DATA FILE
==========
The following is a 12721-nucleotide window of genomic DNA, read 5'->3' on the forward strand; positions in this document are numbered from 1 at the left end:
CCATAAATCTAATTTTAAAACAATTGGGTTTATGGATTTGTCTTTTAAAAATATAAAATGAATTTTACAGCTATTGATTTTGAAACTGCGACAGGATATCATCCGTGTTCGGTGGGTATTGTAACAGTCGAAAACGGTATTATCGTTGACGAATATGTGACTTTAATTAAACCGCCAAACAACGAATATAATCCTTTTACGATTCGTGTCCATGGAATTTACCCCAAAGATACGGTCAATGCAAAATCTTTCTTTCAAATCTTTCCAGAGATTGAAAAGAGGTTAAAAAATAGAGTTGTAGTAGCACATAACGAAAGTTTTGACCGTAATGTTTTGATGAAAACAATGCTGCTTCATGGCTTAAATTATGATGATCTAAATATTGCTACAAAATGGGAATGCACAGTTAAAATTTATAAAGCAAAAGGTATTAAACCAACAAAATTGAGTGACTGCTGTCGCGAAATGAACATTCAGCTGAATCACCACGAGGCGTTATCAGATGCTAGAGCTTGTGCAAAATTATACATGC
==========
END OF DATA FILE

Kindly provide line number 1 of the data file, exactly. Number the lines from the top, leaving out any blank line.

The following is a 12721-nucleotide window of genomic DNA, read 5'->3' on the forward strand; positions in this document are numbered from 1 at the left end: